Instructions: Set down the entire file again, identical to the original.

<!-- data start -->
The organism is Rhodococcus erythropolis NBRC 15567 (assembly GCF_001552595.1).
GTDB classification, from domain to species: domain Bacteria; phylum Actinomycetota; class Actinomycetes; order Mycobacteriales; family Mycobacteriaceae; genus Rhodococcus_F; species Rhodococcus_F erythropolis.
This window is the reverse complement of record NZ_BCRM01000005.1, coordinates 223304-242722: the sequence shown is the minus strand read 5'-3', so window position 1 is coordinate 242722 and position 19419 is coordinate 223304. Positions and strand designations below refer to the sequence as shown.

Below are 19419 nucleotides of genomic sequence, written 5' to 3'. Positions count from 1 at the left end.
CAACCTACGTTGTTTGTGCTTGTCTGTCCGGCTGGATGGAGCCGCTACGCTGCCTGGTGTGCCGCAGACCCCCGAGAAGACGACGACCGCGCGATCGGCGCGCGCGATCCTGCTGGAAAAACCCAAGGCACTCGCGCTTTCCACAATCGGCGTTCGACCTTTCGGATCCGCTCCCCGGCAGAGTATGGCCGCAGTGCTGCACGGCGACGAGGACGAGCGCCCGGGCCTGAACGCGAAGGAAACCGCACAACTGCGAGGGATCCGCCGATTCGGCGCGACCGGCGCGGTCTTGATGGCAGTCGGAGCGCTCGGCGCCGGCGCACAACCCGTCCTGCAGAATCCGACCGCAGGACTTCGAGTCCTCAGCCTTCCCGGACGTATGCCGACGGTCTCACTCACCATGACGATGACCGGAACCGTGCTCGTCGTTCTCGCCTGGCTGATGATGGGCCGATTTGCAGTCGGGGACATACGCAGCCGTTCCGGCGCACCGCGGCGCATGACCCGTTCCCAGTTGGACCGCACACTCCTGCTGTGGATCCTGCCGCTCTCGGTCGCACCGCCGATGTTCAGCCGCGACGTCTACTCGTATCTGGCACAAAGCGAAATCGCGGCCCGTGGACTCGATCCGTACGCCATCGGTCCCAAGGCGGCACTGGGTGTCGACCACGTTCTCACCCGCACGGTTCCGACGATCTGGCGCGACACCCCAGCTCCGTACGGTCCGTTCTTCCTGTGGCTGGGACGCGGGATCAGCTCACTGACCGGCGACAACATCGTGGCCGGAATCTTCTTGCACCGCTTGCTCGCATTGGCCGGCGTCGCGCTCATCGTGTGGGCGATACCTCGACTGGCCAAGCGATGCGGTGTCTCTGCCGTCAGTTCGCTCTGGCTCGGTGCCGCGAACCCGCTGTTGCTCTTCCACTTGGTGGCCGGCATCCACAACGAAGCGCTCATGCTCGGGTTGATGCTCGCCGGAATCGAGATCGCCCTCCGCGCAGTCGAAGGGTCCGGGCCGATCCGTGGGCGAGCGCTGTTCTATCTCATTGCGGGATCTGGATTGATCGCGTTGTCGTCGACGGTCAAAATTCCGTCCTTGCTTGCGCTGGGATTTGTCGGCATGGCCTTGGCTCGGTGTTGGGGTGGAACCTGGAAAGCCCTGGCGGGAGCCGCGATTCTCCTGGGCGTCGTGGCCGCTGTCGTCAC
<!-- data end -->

The organism is Rhodococcus erythropolis NBRC 15567 (assembly GCF_001552595.1).
GTDB classification, from domain to species: domain Bacteria; phylum Actinomycetota; class Actinomycetes; order Mycobacteriales; family Mycobacteriaceae; genus Rhodococcus_F; species Rhodococcus_F erythropolis.
This window is the reverse complement of record NZ_BCRM01000005.1, coordinates 223304-242722: the sequence shown is the minus strand read 5'-3', so window position 1 is coordinate 242722 and position 19419 is coordinate 223304. Positions and strand designations below refer to the sequence as shown.

Below are 19419 nucleotides of genomic sequence, written 5' to 3'. Positions count from 1 at the left end.
CAACCTACGTTGTTTGTGCTTGTCTGTCCGGCTGGATGGAGCCGCTACGCTGCCTGGTGTGCCGCAGACCCCCGAGAAGACGACGACCGCGCGATCGGCGCGCGCGATCCTGCTGGAAAAACCCAAGGCACTCGCGCTTTCCACAATCGGCGTTCGACCTTTCGGATCCGCTCCCCGGCAGAGTATGGCCGCAGTGCTGCACGGCGACGAGGACGAGCGCCCGGGCCTGAACGCGAAGGAAACCGCACAACTGCGAGGGATCCGCCGATTCGGCGCGACCGGCGCGGTCTTGATGGCAGTCGGAGCGCTCGGCGCCGGCGCACAACCCGTCCTGCAGAATCCGACCGCAGGACTTCGAGTCCTCAGCCTTCCCGGACGTATGCCGACGGTCTCACTCACCATGACGATGACCGGAACCGTGCTCGTCGTTCTCGCCTGGCTGATGATGGGCCGATTTGCAGTCGGGGACATACGCAGCCGTTCCGGCGCACCGCGGCGCATGACCCGTTCCCAGTTGGACCGCACACTCCTGCTGTGGATCCTGCCGCTCTCGGTCGCACCGCCGATGTTCAGCCGCGACGTCTACTCGTATCTGGCACAAAGCGAAATCGCGGCCCGTGGACTCGATCCGTACGCCATCGGTCCCAAGGCGGCACTGGGTGTCGACCACGTTCTCACCCGCACGGTTCCGACGATCTGGCGCGACACCCCAGCTCCGTACGGTCCGTTCTTCCTGTGGCTGGGACGCGGGATCAGCTCACTGACCGGCGACAACATCGTGGCCGGAATCTTCTTGCACCGCTTGCTCGCATTGGCCGGCGTCGCGCTCATCGTGTGGGCGATACCTCGACTGGCCAAGCGATGCGGTGTCTCTGCCGTCAGTTCGCTCTGGCTCGGTGCCGCGAACCCGCTGTTGCTCTTCCACTTGGTGGCCGGCATCCACAACGAAGCGCTCATGCTCGGGTTGATGCTCGCCGGAATCGAGATCGCCCTCCGCGCAGTCGAAGGGTCCGGGCCGATCCGTGGGCGAGCGCTGTTCTATCTCATTGCGGGATCTGGATTGATCGCGTTGTCGTCGACGGTCAAAATTCCGTCCTTGCTTGCGCTGGGATTTGTCGGCATGGCCTTGGCTCGGTGTTGGGGTGGAACCTGGAAAGCCCTGGCGGGAGCCGCGATTCTCCTGGGCGTCGTGGCCGCTGTCGTCAC